of orders to keep their plants In op
eration. Steel rails arc worth now from
$6 to $9 a ton more than when the re
ceivers made their purchases , and lo
comotives have advanced from $2,000
to $30,000 In price. The equipment
alone , if purchased today , would cost
$5,000,000 more and the other Improve
ments $1,000,000 more. President Cow-
on is authority for the statement that
the new company Intends spending
$10,000,000 more in Improvements In
the next year or two.
When a girl refuses a common place
man ho often goes away and gets to bo
somebody just for spite.
The JJiUtlellold Kouto.
The veterans of ' 01 and ' 65 and
their friends who are going to attend
the thirty-third G. A. R. annual en
campment at Philadelphia in Septem
ber could not select a better nor more
historic route than the Big Four and
Chesapeake & Ohio , with splendid
service from Chicago , Pcoria and St.
Louis on the Big Four , all connecting
at Indianapolis or Cincinnati , and
thence over the picturesque Chesa
peake & Ohio , along the Ohio river to
Huntlngton , W. Va. ; thence through
the foothills of the Allcghanies over
the mountains , through the famous \ \
springs region of Virginia to Staunton , -
Va. , between which point and Wash
ington are many of the most promi
nent battlefields Waynes bore , Gor-
donsvllle , Cedar Mountain , Rappa-
hannock , Kettle Run , Manassas , Bull
Run , Fairfax and a score of others
nearly as prominent. Washington is
next , and thence via the Pennsylvania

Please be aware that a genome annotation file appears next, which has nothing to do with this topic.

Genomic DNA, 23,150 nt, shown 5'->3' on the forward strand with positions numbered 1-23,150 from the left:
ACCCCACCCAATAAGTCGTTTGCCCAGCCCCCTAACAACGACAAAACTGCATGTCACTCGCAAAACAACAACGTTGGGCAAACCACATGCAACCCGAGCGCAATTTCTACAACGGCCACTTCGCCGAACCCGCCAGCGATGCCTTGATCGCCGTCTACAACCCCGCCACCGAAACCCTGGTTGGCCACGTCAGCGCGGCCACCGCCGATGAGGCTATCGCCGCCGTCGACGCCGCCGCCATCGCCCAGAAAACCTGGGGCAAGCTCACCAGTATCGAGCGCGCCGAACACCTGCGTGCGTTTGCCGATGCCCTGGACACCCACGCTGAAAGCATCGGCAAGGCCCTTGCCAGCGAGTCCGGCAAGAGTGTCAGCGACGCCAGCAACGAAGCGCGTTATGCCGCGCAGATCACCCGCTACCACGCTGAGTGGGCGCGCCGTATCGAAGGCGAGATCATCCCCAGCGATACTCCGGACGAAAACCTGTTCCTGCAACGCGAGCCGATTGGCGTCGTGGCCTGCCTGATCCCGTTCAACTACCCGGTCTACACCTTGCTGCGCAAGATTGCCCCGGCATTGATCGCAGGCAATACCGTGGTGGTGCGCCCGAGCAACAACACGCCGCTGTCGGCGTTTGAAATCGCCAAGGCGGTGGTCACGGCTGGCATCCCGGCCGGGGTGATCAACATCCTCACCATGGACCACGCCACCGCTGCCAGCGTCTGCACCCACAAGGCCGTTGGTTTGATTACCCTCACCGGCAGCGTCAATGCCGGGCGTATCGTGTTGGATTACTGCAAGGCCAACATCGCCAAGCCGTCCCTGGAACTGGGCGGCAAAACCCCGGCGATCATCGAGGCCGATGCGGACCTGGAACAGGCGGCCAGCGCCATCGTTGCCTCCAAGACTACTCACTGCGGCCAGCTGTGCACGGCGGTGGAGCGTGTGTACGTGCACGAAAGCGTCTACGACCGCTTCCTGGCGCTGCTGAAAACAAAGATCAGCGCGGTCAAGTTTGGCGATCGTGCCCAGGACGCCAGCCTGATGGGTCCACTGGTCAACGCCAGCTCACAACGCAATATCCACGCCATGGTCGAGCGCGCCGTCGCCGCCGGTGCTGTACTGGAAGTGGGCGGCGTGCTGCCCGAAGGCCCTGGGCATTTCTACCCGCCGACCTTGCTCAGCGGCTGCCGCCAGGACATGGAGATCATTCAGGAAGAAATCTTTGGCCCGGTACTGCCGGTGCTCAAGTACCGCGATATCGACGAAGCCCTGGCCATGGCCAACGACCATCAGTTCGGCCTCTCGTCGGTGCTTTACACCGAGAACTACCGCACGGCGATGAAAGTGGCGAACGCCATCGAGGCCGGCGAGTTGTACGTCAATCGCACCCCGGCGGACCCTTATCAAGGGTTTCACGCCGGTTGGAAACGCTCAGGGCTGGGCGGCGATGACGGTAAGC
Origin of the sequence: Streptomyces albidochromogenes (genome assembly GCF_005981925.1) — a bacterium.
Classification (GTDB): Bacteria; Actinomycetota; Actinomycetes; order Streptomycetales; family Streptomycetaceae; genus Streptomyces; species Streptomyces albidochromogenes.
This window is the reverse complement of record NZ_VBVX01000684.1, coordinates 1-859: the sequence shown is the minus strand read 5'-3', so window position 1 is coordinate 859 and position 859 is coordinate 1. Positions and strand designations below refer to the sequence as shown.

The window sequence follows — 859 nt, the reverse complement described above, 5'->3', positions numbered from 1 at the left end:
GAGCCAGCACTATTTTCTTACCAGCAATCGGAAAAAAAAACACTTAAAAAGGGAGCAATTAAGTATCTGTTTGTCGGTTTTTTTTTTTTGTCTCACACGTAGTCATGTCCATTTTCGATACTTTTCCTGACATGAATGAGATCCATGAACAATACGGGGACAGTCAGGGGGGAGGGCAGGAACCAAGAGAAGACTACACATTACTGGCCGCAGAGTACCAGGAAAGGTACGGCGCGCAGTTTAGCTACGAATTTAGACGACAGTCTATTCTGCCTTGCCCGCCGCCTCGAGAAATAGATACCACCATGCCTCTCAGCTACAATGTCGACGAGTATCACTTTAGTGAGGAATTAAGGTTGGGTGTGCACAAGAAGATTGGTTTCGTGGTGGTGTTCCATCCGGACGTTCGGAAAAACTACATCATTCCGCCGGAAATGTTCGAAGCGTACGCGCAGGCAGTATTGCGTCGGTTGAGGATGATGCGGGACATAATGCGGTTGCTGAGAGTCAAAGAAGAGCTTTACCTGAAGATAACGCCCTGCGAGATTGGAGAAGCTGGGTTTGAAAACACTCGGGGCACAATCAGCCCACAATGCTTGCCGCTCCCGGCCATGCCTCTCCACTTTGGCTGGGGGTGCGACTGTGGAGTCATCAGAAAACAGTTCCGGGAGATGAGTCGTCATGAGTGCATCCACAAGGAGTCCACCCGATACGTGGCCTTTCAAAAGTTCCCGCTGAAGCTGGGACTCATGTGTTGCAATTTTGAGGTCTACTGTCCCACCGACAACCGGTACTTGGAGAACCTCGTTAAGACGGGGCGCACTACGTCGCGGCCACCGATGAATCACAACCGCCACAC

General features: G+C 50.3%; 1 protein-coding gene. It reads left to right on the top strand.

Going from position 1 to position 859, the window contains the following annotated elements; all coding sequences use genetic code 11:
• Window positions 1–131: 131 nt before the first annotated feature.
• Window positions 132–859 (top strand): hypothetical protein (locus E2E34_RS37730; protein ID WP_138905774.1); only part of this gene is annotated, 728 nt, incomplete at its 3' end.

Line direct to. Philadelphia. There
will bo three rates In effect for this
business first , continuous passage ,
with no stop-over privilege ; second ,
going and coming same route , with
one stop-over in each direction ;
third , circuitous route , going one way
and back another , with one stop-over
In each direction. For full informa
tion as to routes , rates , etc. , address
J. C. Tucker , G. N. A. , 234 Clark
street , Chicago.
A genius Is a person who can-make
lemonade Just sweet enough and just
sour enough for everybody In the
A few years ago hard times made
the Western farmer deny himself
everything save the barest necessities
of life. Then came the great crop
year of 1897 and with it a story. A
Nebraska farmer carried a mortgage
of $4,200 on his property and It was
a burden hard to contend with. The
wheat crop In ' 97 was enormous and
prices were high. He appeared at the
bank shortly after harvest , pulled out
$4,000 and asked for a loan of $200 to
enable him to cancel the mortgage
note. The banker , who held the note ,
urged him not to bother about it , but
go and buy cattle with his $4,01)0 ) , feed
his corn crop and In that way get the
maximum for his product. "No , sir ; "
replied the farmer , "I want to pay
that note now. Then when I harvest
the corn crop I'm goln' to pay you back
that $200 I just borrowed , and then
do you know what I'm going to do ? "
and his honest face beamed all over
with pleasure. "I'm going to buy a
buggy ! " This llttlo incident tells the
story of thousands of others out in
Nebraska , and the fact that during the
past six months one concern ( The
Stover Carriage Company of Chicago )
have shipped to one firm In Omaha
alone one hundred and thirty carloads
of buggies and carriages , averaging
about 22 to the car , makes It very evi
dent that prosperity Is with Nebraska.
It Is n wonderful state with great re
sources , and the crops of the past few
years have put Nebraska farmers iu
an enviable position.
Any girl who refuses a sparkling
diamond engagement ring must bo
The reckless balloonist is apt to take
one drop too much.
The Illinois Central Is constructing
a freight car yard at New Orleans
which will have twenty-eight miles of
tracks and will hold 3,000 cars. The
yard Is being so arranged that cars can
bo distributed from the receiving point
to any other point by gravity. This
will save an Immense expert for
switching cars In.
"Yes , " said the excited man , "ho
tried to act the hog and treat mo like
a dog , but I soon showed him ho was
playing horse with the wrong man
when he monkeyed with me ! " Indl-
anapolls Journal ,